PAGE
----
How to use Unconventional Invalidity Searches to counter Litigated Patents

One of the most common scenarios in which businesses resort to patent invalidity searches is when they are sued for the infringement of granted patent claim(s). In such cases, the objective of the search is to invalidate the asserted patent to prevent hefty monetary damages.

Most of the time, these invalidity searches are performed in a set pattern or process. While such conventional search strategies certainly yield results, there are cases where patent practitioners need to think of unconventional ways to obtain favorable output. The following case study sheds light on a similar case, wherein Sagacious IP helped its client to counter a litigated patent in a lesser-known way, when all traditional means to do so were exhausted.

The Challenge

Recently, a California-based corporation that operates in the solar energy domain approached Sagacious IP upon being sued by a competitor for patent infringement. The plaintiff had accused the defendant of infringing on its patent related to a micro-controller device used on solar plants (photovoltaic panel).

In simple terms, the plaintiff had alleged that the defendant was using the same technology disclosed in the patent asserted by it – the mechanism of remotely monitoring the photovoltaic panel that is claimed in the patent.

Sagacious IP Solution

Upon being approached by the client, Sagacious IP chose to tackle this patent infringement through an invalidity search to nullify the patent itself. Since patent infringement involves monetary damages, the challenge was to protect the client from hefty compensation by proving that the claimed invention is not novel or obvious. The team used both conventional and unconventional search strategies to obtain required results. The steps were as follows:

Following Conventional Process

Sagacious IP’s patent practitioners first conducted the invalidity search in conventional ways. They thoroughly read the patent and the complaint document to identify how the client’s product was infringing on the asserted patent. Thereafter, they formulated a search strategy based on patent reading and inferences derived from the complaint document (mapping of infringed product over the independent claim elements).

In this case, Sagacious IP first exhausted all search strategies based on key terms related to the domain of PV panels and their monitoring. For example, the key terms were related to monitoring, watching, inspecting, observing, supervising, surveillance, checking, etc. Similarly, subject patent’s classes were also analyzed and similarity-based tools like Amplified and Ambercite were used to find patents. However, no significant results were obtained.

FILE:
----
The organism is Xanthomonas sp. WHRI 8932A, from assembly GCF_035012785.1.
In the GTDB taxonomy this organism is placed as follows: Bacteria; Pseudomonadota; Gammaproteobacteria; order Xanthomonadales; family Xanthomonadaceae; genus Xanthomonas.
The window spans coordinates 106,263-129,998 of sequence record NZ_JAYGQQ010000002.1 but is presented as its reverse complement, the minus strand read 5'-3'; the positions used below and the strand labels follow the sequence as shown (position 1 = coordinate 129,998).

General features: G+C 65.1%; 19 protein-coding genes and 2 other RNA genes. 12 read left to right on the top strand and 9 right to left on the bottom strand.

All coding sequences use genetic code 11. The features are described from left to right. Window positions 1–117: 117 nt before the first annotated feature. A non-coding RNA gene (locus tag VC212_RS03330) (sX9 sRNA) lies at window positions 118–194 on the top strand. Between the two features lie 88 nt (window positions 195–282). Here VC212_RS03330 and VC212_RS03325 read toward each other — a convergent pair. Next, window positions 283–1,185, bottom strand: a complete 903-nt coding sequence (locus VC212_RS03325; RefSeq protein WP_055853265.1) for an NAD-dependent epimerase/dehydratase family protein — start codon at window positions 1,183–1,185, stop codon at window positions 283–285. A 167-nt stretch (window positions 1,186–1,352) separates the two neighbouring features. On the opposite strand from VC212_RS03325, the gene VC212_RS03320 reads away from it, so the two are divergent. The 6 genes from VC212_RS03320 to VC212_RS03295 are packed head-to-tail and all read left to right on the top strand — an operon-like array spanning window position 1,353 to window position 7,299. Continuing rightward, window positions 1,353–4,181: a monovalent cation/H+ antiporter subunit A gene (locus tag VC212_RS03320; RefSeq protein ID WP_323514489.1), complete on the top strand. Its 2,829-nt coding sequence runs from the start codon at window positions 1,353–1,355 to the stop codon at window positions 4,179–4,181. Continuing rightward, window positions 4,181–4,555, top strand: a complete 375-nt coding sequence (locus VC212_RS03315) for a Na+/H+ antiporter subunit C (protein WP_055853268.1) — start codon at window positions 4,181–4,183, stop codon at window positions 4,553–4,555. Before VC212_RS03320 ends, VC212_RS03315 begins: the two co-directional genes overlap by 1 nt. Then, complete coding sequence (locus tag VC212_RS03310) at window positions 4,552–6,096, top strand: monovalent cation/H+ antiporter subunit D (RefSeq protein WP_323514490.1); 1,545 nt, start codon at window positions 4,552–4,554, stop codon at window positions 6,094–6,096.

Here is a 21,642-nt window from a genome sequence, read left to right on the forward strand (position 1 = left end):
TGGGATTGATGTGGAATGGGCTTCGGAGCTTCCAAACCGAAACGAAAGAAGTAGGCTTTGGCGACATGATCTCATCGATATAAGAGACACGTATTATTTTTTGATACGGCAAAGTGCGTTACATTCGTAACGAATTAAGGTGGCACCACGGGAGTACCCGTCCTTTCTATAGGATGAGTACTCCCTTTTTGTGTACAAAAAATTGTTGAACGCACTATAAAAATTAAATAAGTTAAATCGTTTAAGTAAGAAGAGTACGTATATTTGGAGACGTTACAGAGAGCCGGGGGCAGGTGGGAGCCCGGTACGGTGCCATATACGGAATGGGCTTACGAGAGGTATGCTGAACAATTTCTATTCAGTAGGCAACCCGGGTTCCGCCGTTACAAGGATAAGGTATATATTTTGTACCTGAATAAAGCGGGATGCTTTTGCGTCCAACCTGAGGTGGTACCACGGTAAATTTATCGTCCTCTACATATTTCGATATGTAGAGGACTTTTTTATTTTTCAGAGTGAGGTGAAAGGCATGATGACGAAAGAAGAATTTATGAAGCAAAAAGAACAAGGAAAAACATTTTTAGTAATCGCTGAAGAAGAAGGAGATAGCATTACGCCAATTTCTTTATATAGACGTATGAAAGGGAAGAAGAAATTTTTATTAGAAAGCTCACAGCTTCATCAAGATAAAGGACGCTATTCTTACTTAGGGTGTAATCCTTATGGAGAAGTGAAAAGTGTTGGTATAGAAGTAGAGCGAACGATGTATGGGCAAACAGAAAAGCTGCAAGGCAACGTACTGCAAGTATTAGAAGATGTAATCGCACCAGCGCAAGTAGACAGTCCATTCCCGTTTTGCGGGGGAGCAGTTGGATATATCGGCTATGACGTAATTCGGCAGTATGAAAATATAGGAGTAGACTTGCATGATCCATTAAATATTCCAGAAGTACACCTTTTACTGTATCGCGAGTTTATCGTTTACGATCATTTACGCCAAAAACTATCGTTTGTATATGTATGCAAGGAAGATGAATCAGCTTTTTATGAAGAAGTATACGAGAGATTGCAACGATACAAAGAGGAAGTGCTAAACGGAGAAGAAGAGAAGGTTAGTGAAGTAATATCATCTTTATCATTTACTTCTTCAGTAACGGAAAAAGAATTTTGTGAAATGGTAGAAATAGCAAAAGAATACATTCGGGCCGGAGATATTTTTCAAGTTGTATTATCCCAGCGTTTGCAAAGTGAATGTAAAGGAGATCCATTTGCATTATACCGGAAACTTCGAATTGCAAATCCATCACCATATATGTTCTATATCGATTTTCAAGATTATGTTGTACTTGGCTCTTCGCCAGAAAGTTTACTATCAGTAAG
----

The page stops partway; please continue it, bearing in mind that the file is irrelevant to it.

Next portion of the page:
Experimental/Unconventional Approach Begins

When all means of conventional searching were exhausted, the team brainstormed over search alterations. Previously, Sagacious IP had conducted a non-patent literature search where it identified the importance of the term “heartbeat” signal for a cloud storage/computer network, to determine the working status of any agent (device).

In this case, it implied using the concept of health monitoring for solar panels, i.e., monitoring heartbeat signals from the micro-controller device to check its status/working condition. Taking the clue, the team conducted a cross-domain search by using terms like health monitoring, heartbeat monitoring, diagnosis, etc. It was implied that this term can also be used in the domain of PV panels.

A search led by this approach finally fetched a strong result, a relevant prior art! Sagacious IP identified a patent that disclosed a mechanism similar to that of the plaintiff’s patent. The identified prior art/patent was filed before the asserted patent. Thus, the plaintiff’s invention seemed to lack the novel aspect in view of the identified prior art.

It is well worth noting that while the term “heartbeat” signal is used for diagnosing/monitoring any device over cloud network. A similar concept was applied in the domain of PV panels to track the status of the micro-controller. Therefore, there is a need to come up with such unconventional search strategies when all standard/conventional search approaches are exhausted.


The search results provided to the client exceeded his/her expectations. The client agreed to the identified prior art shared by Sagacious IP. He was optimistic about making a strong defense against the plaintiff based on the results. Owing to the effective outcome, the client collaborated with Sagacious IP for more projects in the future.

As a global IP research and consulting firm, Sagacious IP has conducted over 2,000 patent invalidity searches so far. We have done this with the help of over 300+ researchers who specialize in various domains. The objective of every search is to provide businesses with the most relevant prior art in a format that can be easily understood and used in litigation or opposition. Click here to know more about this service.

Deependra Singh Chauhan (ICT Searching) and the Editorial Team

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